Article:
Parkin mutations account for the majority of juvenile-onset Parkinson’s disease cases. Affected individuals have a slowly progressing condition that is L-dopa responsive. Dystonia (abnormal muscle tone resulting in muscular spasm and abnormal posture) is very common at the onset of the condition, particularly in the lower limbs.
Can the condition be treated with L-dopa?
The answer is: ‘Yes, but…’
L-dopa (or dopamine replacement) treatment is the standard therapy for alleviating the motor features of Parkinson’s disease.
The majority of people with juvenile-onset parkinson’s respond well to L-dopa, but in the Parkin mutation version individuals will typically begin to experience L-dopa-induced motor fluctuations (dyskinesias) early in that treatment regime.
What research is currently being done on this condition?
Given that cases are so very rare and so few, it is difficult to conduct research on this population of individuals. Most of the research that is being conducted is focused on the genetics underlying the condition.
And recent that research lead to the discovery of a new genetic variation that causes juvenile-onset Parkinson’s disease:
Title: Discovery of a frameshift mutation in podocalyxin-like (PODXL) gene, coding for a neural adhesion molecule, as causal for autosomal-recessive juvenile Parkinsonism.
Authors: Sudhaman S, Prasad K, Behari M, Muthane UB, Juyal RC, Thelma BK.
Journal: Journal Med Genet. 2016 Jul;53(7):450-6.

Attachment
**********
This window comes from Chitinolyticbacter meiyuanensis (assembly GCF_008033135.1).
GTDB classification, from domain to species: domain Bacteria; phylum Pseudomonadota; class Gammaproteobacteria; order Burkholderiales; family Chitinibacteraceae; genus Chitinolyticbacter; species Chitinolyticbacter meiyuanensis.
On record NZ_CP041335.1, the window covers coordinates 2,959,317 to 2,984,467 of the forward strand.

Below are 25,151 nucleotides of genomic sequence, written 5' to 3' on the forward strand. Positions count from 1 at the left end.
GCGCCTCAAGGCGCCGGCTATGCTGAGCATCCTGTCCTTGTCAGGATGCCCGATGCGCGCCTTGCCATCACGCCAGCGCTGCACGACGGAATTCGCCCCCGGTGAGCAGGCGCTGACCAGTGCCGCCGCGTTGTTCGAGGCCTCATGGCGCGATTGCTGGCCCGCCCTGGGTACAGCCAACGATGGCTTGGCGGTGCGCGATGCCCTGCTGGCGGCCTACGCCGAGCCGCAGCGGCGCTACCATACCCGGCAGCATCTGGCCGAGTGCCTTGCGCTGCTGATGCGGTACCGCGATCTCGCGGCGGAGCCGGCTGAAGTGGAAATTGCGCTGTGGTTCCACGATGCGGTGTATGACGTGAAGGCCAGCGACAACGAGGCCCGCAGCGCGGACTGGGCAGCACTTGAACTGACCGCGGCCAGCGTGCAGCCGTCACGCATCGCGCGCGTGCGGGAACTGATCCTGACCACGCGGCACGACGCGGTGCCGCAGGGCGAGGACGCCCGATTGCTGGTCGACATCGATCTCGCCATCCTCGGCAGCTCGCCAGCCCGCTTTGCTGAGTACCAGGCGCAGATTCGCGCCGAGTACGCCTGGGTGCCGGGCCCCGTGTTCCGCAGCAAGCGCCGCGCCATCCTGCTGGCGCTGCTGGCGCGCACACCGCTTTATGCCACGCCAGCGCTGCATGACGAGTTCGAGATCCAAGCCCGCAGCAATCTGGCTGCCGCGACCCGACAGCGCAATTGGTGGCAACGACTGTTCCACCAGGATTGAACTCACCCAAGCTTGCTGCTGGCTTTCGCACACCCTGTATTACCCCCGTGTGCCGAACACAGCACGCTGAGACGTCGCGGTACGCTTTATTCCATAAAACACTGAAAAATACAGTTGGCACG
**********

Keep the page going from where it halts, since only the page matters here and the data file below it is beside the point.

PMID: 26864383 (This article is OPEN ACCESS if you would like to read it)
The researchers who wrote this article were presented with a 10 member Indian family from Aligarh, Uttar Pradesh. Of the 8 children in the family, 3 were affected by Parkinsonian features (tremor, slowness, rigidity and gait problems) that began between 13 and 17 years of age. The researchers conducted DNA sequencing and found that none of the three affected siblings had any of the known Juvenile-onset Parkinson’s disease genetic mutations (specifically, mutations in the genes PARK2, PINK1and DJ1).
They then compared the DNA from the three siblings with the rest of the family and found a genetic variant in a gene called podocalyxin-like (or PODXL). It must be noted that PODXL is a completely novel gene in the world of Parkinson’s disease research, which makes it very interesting. PODXL has never previously been associated with any kind of Parkinson’s disease, though it has been connected with two types of cancer (embryonal carcinoma and periampullary adenocarcinoma).
The researchers then turned to their genetic database of 280 people with Parkinson’s disease have had their genomes sequenced. The researchers wanted to determine if any genetic variants in the PODXL gene were present in other suffers of Parkinson’s disease, but had not been picked up as a major contributing factor. They found three unrelated people with PODXL mutations. All three had classical Parkinson’s features, and were negative for mutations in the Parkin, PINK1 and DJ1 genes.
The researchers concluded that the PODXL gene may be considered as a fourth causal gene for Juvenile-onset Parkinson’s disease, but they indicated that further investigations in other ethnic groups are required.
The banner for today’s post was sourced from ClipArtBest